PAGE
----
CHICAGO (AdAge.com) -- Keith Levy, Anheuser-Busch's VP-marketing, is leaving the brewer, which has struggled to grow its brands during the economic downturn.
Mr. Levy, who has worked for A-B since 1987, will be replaced temporarily by Frank Abenante, parent company Anheuser-Busch InBev's global VP-brands and insights, A-B President Dave Peacock said in a statement.
"He will be responsible for driving strategy, operational marketing plans and brand performance until a permanent vice president of marketing for Anheuser-Busch is in place," Mr. Peacock said.
Mr. Levy's departure is "not a surprise in so much that Bud Light had another down year," said Harry Schuhmacher, editor of Beer Business Daily. "So I would think that priority No. 1 is to stabilize Bud Light. Sometimes it's best to change horses, even midstream, to get the brand rolling again."
Shipments of Bud Light -- the nation's top-selling beer brand by far -- are expected to decline for 2010 once the final numbers are calculated. Dollar sales at the retail level dropped 1.01% in the year ending Nov. 28, according to SymphonyIRI, which excludes liquor stores and Walmart. Budweiser, which A-B is trying to reposition as a brand for younger drinkers, had an even steeper decline, with sales falling 6.47%.
Other brewers are struggling as well, battling headwinds including stubbornly high jobless rates that have translated into fewer purchases by blue-collar drinkers. Still, that's no excuse for Belgium-based A-B InBev, a notoriously numbers-driven company, observers said.
"ABI is such a performance-based culture that it doesn't matter what the macro winds are doing -- you still got to post the numbers," Mr. Schuhmacher said.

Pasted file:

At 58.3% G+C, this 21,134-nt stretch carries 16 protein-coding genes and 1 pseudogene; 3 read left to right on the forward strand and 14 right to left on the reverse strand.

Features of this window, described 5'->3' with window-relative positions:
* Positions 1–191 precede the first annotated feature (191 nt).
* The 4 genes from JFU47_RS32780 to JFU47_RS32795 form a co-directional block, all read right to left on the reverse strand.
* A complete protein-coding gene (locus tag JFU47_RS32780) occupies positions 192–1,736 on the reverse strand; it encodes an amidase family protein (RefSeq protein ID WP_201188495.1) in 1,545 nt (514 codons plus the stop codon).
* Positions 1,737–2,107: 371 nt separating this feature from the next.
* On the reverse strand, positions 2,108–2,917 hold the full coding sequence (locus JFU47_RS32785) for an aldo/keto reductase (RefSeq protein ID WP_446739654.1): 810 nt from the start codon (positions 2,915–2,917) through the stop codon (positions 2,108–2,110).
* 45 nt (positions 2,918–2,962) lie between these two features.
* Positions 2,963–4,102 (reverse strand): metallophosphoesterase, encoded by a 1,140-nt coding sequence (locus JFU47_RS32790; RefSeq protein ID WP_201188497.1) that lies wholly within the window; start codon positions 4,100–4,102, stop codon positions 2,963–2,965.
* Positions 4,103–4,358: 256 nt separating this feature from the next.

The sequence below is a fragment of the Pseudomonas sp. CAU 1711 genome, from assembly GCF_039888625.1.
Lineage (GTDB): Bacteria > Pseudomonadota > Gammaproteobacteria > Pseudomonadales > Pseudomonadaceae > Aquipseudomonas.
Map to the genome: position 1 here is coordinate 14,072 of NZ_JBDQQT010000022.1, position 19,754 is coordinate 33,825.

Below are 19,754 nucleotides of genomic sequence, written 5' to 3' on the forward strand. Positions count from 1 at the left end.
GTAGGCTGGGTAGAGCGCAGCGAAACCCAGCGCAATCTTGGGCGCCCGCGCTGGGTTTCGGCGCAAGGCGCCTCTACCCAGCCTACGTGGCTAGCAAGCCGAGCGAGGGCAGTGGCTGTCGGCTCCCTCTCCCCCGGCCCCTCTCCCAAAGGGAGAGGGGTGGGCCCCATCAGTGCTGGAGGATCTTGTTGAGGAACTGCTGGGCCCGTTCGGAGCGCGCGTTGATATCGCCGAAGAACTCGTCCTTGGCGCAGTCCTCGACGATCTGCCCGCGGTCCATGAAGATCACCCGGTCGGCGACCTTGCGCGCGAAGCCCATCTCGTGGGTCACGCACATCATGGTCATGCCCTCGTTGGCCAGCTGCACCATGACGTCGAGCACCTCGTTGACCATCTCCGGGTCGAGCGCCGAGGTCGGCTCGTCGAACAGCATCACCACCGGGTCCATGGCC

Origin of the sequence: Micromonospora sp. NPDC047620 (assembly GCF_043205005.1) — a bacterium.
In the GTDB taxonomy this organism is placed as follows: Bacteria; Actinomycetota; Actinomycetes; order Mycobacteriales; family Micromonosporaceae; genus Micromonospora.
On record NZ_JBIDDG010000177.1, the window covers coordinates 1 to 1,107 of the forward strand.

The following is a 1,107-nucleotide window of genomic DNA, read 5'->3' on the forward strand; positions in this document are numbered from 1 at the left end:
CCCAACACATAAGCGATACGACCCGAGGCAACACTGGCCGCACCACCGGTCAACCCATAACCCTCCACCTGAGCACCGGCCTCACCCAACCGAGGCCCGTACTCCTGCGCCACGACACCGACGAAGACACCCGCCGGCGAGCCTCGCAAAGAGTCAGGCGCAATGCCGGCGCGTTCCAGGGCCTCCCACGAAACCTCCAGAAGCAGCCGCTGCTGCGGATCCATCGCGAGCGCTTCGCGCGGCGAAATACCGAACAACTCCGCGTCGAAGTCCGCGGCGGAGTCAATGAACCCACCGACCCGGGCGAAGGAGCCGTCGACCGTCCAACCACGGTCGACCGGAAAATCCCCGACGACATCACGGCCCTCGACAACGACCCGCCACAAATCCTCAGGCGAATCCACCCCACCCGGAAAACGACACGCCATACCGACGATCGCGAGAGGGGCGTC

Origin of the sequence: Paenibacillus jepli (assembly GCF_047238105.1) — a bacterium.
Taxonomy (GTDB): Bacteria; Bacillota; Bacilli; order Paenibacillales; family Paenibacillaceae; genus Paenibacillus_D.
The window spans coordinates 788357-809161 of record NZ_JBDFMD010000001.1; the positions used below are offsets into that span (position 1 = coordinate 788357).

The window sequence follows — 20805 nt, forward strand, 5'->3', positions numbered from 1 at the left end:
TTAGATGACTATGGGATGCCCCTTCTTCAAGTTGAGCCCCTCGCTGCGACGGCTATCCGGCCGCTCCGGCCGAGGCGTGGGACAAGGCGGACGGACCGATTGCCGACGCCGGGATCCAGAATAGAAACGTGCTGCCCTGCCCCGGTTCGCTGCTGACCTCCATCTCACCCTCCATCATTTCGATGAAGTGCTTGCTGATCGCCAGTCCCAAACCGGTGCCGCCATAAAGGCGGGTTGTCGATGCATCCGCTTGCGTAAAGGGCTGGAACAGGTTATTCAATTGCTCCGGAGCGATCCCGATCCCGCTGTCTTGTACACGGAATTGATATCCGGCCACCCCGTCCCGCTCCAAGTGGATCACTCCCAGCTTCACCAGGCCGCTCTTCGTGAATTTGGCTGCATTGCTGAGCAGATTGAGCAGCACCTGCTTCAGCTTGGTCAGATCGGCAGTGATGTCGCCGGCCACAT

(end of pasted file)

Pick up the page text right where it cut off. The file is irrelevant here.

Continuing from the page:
Mr. Levy's recent moves include hiring independent agency Anomaly, whose new "Grab Some Buds" TV ads coincided with the brewer's National Happy Hour initiative, which involved A-B handing out free samples at bars and restaurants.
Most of the Bud Light work has been handled by Omnicom Group's DDB.
Bud Light trends have improved some as of late, but wholesalers think the brewer can do more to sell all of its brands, said one expert.
"There's still not a lot of enthusiasm in A-B's distribution network for A-B's marketing programs," said Benj Steinman, publisher of Beer Marketer's Insights.
The naming of Mr. Abenante, who joined A-B InBev in 2007, could signal that the brewer might seek a permanent replacement from within its global operation. But Mr. Schuhmacher noted that the U.S. beer industry "has a special culture and so ... I just as easily see them doing an exhaustive search ... among U.S. companies" for the permanent replacement.